Here in Michigan, the LLC is a popular choice for new businesses. I’ve seen companies ranging from new STEM startups, to the new venture created by experienced industry veterans, use this flexible, cost efficient entity choice and never look back. In general, tax-wise, if the LLC is taxed as a partnership, then income and loss passes through the entity directly to its owners and the dreaded C corporation “double taxation” (tax to the corporation on its income, then tax to its shareholders on distributions) is avoided.
The LLC/partnership tax treatment is frequently preferred by founders for tax efficiency during their ownership of the LLC. However, when interests in a LLC are eventually sold, the selling members may experience taxable gain and tax liability as if they had sold any other asset that grew in value.
Unless those founders held their new venture in Section 1202 Qualified Small Business stock, which offers exclusions of up to 100% of capital gains upon eventual stock sale of IF a number of conditions are met.
First, just as there is no free lunch, there is no easy gain exclusion. For Internal Revenue Code Section 1202 to apply, the company and founders must have met all of the tests set forth in the Internal Revenue Code (including (i) at least 80% of assets used in an active business (service businesses, hotels and some other types of business excluded), (ii) revenues not exceeding $50 million at the time stock was acquired, and (iii) taxpayer is not a corporation, and held stock for at least 5 years after acquisition) and Congress must continue to extend the capital gain exclusion (currently at 100% for stock acquired through 12/31/2014) – which may occur at the end of 2015 (not convenient for tax planning).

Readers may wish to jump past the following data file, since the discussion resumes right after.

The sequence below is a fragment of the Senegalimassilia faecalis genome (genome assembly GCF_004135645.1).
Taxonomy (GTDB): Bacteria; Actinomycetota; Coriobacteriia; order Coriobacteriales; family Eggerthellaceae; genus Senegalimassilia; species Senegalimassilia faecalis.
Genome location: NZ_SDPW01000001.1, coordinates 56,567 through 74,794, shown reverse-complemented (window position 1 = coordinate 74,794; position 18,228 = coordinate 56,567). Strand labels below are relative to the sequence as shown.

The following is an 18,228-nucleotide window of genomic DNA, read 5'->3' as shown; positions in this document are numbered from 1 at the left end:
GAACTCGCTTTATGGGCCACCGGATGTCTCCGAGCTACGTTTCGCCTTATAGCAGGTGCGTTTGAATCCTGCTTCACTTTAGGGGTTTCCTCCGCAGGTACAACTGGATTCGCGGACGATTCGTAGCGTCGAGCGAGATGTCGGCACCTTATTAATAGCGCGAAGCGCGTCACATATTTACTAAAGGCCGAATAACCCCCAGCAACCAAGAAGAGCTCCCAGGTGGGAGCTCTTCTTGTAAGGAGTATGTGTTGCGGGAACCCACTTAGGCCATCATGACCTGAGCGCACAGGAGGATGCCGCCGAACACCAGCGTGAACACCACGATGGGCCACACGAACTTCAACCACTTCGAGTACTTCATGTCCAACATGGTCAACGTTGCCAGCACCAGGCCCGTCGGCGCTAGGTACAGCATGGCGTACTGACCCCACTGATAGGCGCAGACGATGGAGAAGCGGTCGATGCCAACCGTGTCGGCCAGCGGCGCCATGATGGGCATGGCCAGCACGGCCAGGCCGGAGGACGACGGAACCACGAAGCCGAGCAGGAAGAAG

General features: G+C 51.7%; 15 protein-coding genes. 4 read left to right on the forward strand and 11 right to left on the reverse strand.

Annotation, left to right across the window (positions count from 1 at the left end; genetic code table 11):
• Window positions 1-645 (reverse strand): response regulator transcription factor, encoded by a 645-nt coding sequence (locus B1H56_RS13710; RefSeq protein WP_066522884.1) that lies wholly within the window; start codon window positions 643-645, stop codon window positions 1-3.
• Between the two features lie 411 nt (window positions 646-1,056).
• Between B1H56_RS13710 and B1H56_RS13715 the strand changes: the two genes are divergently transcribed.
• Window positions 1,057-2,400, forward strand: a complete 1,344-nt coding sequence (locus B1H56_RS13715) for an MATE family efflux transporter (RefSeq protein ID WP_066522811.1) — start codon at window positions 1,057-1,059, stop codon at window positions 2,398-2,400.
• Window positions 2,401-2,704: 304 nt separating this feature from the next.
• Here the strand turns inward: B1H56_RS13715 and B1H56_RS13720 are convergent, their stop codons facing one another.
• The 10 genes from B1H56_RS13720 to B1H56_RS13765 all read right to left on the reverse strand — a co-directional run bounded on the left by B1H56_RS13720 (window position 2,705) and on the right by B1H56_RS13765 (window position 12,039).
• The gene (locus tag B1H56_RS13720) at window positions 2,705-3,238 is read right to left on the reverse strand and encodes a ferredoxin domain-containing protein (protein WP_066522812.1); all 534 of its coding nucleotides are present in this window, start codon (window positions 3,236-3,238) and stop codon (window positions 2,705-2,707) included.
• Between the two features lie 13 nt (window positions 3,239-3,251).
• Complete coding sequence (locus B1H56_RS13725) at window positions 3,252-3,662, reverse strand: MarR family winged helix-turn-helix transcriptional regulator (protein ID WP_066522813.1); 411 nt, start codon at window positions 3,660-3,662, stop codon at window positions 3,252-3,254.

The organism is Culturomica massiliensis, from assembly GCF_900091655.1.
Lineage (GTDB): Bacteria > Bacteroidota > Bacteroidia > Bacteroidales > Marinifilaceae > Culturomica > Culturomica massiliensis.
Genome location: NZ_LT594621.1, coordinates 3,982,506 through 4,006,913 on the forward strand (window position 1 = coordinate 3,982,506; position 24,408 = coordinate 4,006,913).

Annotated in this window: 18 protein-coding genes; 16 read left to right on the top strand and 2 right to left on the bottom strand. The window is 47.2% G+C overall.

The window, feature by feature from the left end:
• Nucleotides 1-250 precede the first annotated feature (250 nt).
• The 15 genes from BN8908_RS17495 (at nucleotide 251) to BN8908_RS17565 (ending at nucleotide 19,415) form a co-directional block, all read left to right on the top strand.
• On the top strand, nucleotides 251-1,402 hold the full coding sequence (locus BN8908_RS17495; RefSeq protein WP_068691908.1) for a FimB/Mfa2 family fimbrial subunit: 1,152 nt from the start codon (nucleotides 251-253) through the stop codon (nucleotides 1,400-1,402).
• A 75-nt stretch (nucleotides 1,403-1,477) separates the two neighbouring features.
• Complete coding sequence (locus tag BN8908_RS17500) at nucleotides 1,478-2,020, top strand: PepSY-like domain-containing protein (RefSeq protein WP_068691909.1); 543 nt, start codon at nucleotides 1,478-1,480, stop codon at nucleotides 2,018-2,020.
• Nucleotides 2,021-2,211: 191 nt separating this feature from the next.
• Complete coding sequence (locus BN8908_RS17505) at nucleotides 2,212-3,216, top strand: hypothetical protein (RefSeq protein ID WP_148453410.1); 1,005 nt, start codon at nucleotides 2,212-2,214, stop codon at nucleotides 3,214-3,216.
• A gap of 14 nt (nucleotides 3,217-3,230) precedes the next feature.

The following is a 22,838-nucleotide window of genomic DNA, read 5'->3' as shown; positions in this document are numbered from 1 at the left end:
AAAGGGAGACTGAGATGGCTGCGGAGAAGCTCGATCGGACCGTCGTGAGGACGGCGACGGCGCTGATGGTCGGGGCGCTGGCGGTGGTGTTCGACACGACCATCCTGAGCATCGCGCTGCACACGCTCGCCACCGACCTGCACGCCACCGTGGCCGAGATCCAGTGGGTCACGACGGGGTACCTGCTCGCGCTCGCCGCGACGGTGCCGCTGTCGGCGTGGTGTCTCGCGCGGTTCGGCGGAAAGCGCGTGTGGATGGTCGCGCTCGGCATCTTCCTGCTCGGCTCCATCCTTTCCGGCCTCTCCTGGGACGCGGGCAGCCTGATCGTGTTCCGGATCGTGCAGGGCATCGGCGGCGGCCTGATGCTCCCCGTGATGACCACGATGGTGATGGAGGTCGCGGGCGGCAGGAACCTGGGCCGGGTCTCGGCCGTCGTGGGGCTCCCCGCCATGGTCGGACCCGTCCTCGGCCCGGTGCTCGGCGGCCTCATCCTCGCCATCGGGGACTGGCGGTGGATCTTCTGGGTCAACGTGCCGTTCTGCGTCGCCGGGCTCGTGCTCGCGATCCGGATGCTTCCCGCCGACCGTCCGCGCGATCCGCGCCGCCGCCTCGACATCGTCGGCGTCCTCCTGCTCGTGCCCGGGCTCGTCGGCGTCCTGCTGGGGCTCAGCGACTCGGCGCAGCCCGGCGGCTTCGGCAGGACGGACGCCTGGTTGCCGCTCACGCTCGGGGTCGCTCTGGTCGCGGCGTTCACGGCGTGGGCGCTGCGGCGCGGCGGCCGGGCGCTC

In a world of LLCs (often rightly chosen) there are some serial entrepreneurs who favor Section 1202. Sure, it’s a balancing act between possible double taxation and gain exclusion on sale, and as we must wait every year for year-end tax extenders and patches from Congress, the availability of Section 1202 for 2015 and later years is uncertain. However, for some founders and some circumstances, this may be an appropriate option.
Interested in Section 1202, but you’d like to own it through a LP or LLC? Interested in buying Section 1202 stock, but the corporation has redeemed a significant chunk of its stock recently when other shareholders departed? Consult a business tax professional ASAP, as Section 1202 offers great benefit along with great statutory detail and disqualifications that must be understood before money changes hands. In some circumstances, though, it might be worth a look.